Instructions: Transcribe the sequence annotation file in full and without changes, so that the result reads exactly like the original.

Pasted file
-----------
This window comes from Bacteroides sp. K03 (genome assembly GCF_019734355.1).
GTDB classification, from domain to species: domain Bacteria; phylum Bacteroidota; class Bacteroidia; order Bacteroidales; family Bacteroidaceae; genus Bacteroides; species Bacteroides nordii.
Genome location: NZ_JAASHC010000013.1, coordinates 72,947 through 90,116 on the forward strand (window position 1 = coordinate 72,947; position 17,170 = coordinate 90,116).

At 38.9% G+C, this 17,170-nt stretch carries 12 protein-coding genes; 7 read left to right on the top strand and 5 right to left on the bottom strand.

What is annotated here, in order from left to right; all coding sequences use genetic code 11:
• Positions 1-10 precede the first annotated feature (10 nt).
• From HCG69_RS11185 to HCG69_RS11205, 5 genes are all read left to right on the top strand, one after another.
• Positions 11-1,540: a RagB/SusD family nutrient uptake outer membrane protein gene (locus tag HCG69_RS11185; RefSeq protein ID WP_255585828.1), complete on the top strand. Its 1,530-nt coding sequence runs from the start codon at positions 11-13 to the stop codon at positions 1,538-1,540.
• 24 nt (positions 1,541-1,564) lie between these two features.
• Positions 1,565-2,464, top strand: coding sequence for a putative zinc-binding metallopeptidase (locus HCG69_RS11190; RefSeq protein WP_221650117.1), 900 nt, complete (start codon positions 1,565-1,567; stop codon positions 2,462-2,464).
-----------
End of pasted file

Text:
This window comes from Bacteroides sp. K03 (genome assembly GCF_019734355.1).
GTDB classification, from domain to species: domain Bacteria; phylum Bacteroidota; class Bacteroidia; order Bacteroidales; family Bacteroidaceae; genus Bacteroides; species Bacteroides nordii.
Genome location: NZ_JAASHC010000013.1, coordinates 72,947 through 90,116 on the forward strand (window position 1 = coordinate 72,947; position 17,170 = coordinate 90,116).

At 38.9% G+C, this 17,170-nt stretch carries 12 protein-coding genes; 7 read left to right on the top strand and 5 right to left on the bottom strand.

What is annotated here, in order from left to right; all coding sequences use genetic code 11:
• Positions 1-10 precede the first annotated feature (10 nt).
• From HCG69_RS11185 to HCG69_RS11205, 5 genes are all read left to right on the top strand, one after another.
• Positions 11-1,540: a RagB/SusD family nutrient uptake outer membrane protein gene (locus tag HCG69_RS11185; RefSeq protein ID WP_255585828.1), complete on the top strand. Its 1,530-nt coding sequence runs from the start codon at positions 11-13 to the stop codon at positions 1,538-1,540.
• 24 nt (positions 1,541-1,564) lie between these two features.
• Positions 1,565-2,464, top strand: coding sequence for a putative zinc-binding metallopeptidase (locus HCG69_RS11190; RefSeq protein WP_221650117.1), 900 nt, complete (start codon positions 1,565-1,567; stop codon positions 2,462-2,464).